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APPLICATION NOTE

Using MMX™ Instructions to Convert 24-Bit
True Color Data to 16-Bit High Color

Disclaimer
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Copyright Intel Corporation (1996). Third-party brands and names are the property of their respective owners.

1.0. INTRODUCTION

2.0. RGB32TO16 FUNCTIONS

  • 2.1. Mask-Shift-Or Algorithm
  • 2.2. Multiply-Add Algorithm

    APPENDIX A: Mask-Shift-Or Algorithm

    APPENDIX B: PMADD Algorithm

  • 1.0. INTRODUCTION

    The Intel Architecture (IA) media extensions include single-instruction, multi-data (SIMD) instructions. This application note presents examples of code that exploit these instructions. Two RGB24to16 functions are examined that use the new MMX instructions PSRLD, PXOR, PACKSS, and PMADD to complete the conversion. The performance improvement relative to traditional IA code can be attributed primarily to the much faster shift instructions. Whereas the IA shift instruction (SHIFT) takes four cycles on a Pentium® processor, the MMX shift instruction (PSHIFT) takes only one cycle. Also, the new PMADD instruction combines a multiply-and-add function which has a throughput of one and a latency of three cycles.

    2.0. RGB32TO16 FUNCTIONS

    Many applications provide RGB data with the assumption that the video display will use 24-bit true color data. This is especially true of three-dimensional (3D) applications that perform calculations to generate true color values for the pixels to be displayed. Each byte contains one byte of Red, Green, or Blue data. There continues to be, however, an abundance of video displays that require 16-bit high color data. Visually, the conversion to RGB555 is straightforward. There are other pixel formats, such as RGB565, to which the techniques of this paper can be easily applied.

    Figure 1. 24-bit True Color to 16-bit High Color Conversion

    In the sections that follow, two conversion methods will be discussed. The first method, which will be referred to as the Mask-Shift-Or method, is the algorithm that is traditionally used to complete the conversion. This method uses very few MMX registers, making it possible to interleave the processing of pixels to efficiently use the processor's clock cycles.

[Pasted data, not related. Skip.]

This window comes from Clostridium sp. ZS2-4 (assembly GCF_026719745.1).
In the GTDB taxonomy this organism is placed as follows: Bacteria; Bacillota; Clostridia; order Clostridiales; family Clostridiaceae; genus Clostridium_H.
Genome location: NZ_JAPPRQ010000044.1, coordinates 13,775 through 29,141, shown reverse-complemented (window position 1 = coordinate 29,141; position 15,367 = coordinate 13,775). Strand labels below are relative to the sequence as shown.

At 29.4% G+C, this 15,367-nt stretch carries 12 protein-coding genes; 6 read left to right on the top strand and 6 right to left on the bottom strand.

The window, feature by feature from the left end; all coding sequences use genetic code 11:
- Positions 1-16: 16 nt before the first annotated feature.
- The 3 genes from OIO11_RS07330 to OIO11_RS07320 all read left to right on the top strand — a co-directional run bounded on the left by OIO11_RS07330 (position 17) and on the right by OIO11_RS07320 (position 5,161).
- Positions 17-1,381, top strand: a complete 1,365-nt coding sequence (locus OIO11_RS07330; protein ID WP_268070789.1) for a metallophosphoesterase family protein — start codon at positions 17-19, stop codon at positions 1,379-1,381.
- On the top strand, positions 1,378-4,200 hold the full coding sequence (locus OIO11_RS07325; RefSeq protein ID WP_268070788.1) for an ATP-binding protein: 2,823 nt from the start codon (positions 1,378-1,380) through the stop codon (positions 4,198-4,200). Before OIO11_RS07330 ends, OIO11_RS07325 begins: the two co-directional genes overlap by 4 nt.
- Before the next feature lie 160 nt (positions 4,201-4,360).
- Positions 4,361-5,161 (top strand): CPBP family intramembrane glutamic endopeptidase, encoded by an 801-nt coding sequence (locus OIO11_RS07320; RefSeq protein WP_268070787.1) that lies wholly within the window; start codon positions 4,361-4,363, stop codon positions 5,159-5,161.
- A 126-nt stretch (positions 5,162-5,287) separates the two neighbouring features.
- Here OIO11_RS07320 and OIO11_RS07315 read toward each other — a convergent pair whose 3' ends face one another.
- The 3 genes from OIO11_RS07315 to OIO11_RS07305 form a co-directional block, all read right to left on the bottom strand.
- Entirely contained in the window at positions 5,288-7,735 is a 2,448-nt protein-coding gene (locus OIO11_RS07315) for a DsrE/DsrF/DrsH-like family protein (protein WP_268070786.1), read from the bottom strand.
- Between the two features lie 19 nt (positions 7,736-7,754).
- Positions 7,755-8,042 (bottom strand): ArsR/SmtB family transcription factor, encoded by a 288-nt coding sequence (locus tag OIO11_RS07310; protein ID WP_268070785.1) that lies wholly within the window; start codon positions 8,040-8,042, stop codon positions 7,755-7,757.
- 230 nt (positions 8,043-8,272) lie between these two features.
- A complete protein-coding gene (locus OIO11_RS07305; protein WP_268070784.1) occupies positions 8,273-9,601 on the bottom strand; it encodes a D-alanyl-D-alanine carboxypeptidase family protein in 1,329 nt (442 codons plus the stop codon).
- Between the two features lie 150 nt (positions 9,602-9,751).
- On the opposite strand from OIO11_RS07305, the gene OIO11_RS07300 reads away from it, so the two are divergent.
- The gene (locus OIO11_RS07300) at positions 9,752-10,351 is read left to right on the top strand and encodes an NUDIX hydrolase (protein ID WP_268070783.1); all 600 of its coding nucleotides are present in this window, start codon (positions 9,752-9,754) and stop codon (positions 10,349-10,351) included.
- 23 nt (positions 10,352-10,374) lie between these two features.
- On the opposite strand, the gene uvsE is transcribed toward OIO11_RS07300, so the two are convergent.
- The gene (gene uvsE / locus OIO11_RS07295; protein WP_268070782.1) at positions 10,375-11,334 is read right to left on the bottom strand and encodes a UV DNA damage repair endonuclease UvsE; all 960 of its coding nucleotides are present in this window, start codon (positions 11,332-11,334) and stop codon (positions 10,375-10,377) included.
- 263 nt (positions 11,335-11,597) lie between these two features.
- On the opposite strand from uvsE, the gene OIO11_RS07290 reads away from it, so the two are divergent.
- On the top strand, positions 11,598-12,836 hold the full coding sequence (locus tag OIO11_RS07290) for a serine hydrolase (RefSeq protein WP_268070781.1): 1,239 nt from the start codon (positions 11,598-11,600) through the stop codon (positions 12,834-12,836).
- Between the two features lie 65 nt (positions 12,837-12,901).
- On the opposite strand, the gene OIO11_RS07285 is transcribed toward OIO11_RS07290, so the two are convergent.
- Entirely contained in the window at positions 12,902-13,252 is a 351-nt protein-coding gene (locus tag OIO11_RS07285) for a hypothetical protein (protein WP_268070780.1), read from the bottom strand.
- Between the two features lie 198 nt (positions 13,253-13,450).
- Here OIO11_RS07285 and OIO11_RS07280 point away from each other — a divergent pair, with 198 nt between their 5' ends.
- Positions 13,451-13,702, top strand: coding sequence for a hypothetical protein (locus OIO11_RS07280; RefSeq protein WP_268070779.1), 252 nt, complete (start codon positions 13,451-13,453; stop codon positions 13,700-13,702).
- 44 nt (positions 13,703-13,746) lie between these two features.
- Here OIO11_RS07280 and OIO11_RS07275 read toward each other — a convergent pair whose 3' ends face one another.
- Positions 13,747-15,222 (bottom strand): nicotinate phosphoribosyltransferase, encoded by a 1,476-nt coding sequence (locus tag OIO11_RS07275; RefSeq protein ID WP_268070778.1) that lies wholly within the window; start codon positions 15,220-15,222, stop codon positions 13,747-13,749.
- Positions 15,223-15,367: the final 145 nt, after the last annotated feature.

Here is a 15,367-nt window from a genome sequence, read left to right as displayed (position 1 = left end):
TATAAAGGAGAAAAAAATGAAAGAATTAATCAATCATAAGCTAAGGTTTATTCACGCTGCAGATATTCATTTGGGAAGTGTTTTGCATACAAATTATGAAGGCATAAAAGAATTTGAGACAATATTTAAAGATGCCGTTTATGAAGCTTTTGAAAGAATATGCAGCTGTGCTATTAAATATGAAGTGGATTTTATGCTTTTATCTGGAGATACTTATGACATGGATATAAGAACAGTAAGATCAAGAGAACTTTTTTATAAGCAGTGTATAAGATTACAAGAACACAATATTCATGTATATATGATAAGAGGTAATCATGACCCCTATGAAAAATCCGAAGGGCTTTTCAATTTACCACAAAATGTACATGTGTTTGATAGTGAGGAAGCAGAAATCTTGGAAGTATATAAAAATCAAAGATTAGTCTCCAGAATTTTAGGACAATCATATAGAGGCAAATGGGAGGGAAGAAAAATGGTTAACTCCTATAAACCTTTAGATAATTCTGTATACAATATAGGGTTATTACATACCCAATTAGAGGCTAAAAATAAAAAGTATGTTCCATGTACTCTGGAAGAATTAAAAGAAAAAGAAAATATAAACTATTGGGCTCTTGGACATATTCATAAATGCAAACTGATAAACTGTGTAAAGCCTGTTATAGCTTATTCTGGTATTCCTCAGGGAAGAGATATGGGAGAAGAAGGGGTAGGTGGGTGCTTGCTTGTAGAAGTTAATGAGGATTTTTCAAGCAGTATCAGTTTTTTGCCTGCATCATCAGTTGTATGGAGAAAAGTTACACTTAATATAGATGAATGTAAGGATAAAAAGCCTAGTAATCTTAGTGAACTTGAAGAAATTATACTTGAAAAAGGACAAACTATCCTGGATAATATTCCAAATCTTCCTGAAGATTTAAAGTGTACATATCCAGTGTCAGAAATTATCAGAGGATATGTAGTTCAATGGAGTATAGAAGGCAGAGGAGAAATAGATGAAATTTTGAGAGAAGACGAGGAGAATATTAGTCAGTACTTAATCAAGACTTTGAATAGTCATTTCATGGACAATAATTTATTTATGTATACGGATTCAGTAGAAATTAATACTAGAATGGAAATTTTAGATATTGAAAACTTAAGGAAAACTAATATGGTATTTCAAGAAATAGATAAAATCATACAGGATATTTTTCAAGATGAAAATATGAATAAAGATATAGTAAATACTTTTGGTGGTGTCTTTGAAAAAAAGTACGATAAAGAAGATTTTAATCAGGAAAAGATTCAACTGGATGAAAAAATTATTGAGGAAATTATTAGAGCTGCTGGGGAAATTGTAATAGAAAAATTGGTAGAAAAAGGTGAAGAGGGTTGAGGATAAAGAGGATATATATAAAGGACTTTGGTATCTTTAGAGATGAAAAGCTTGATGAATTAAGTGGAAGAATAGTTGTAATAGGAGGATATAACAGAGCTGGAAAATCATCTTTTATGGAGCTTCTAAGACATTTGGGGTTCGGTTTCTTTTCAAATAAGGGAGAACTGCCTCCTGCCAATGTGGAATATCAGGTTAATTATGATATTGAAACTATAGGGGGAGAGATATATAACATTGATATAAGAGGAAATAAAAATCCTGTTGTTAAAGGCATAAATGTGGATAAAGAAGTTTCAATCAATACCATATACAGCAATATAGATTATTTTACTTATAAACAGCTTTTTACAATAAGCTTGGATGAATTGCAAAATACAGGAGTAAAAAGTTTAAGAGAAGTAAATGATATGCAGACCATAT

The second method, which will be referred to as the PMADD method, makes use of the multiply-and-add instruction to shift the bits into their appropriate positions. This method uses the multiply instruction to shift the data and the add instruction to combine the bits together. Even though the PMADD instruction has a latency of three cycles, it is a pipelined instruction that can be executed in either the U or V pipe, allowing other instructions to be paired with it. As illustrated in Section 2.2, this method takes advantage of this and processes the pixels even more efficiently than the Mask-Shift-Or algorithm.

    Mask-Shift-Or Algorithm

    The Mask-Shift-Or algorithm takes each 24-bit true color element, stored in the three least significant bytes of a double word, masks each 8-bit color, shifts it right three bits, and ORs the result into a register. Using the 64-bit MMX registers and instructions, two pixels can be processed at the same time.

    Example 1. Mask-Shift-Or Basic Algorithm

    
    	1	movq	mm0, [eax]		;get two 24-bit pixels
    	2	movq	mm1, mm0		;save the original data
    	3	pand	mm0, BLUES		;mask out all but the 5 MSB blue bits
    	4	psrld	mm0, 3			;shift blue bits to bits 0-4
    	5	movq	mm2, mm1		;save the original data again
    	6	pand 	mm1, GREENS		;mask out all but the 5 MSB green bits
    	7	psrld	mm1, 6			;shift green bits to bits 5-9
    	8	por	mm0, mm1		;or in the green bits with the blue bits
    	9	pand	mm2, REDS		;mask out all but the 5 MSB red bits
    	10	psrld	mm2, 9			;shift red bits to bits 10-14
    	11	por	mm0, mm2		;or in the red bits
    						;mm0 now contains 2 16-bit color elements
    						;in the low word of each DWORD
    	12	packssdw mm0, ZERO		;pack the 2 16-bit elements into low DWORD
    

    The code example shown in Example 1 does little to take advantage of instruction pairing and uses eleven cycles to process two pixels. It also leaves the upper DWORD of the result register unused. By processing another two pixels and pairing the instructions to make the best use of the U and V pipes, four pixels can be processed in thirteen cycles or 3.25 cycles per pixel. The comments indicate which pair of pixels is being affected and the instruction step as illustrated in Example 1.

    Example 2. Mask-Shift-Or Paired Algorithm

    
    1	movq		mm0, [eax]	;(A1)	get two 24-bit pixels
    
    2	movq		mm3, 8[eax]	;(B1)	get next two 24-bit pixels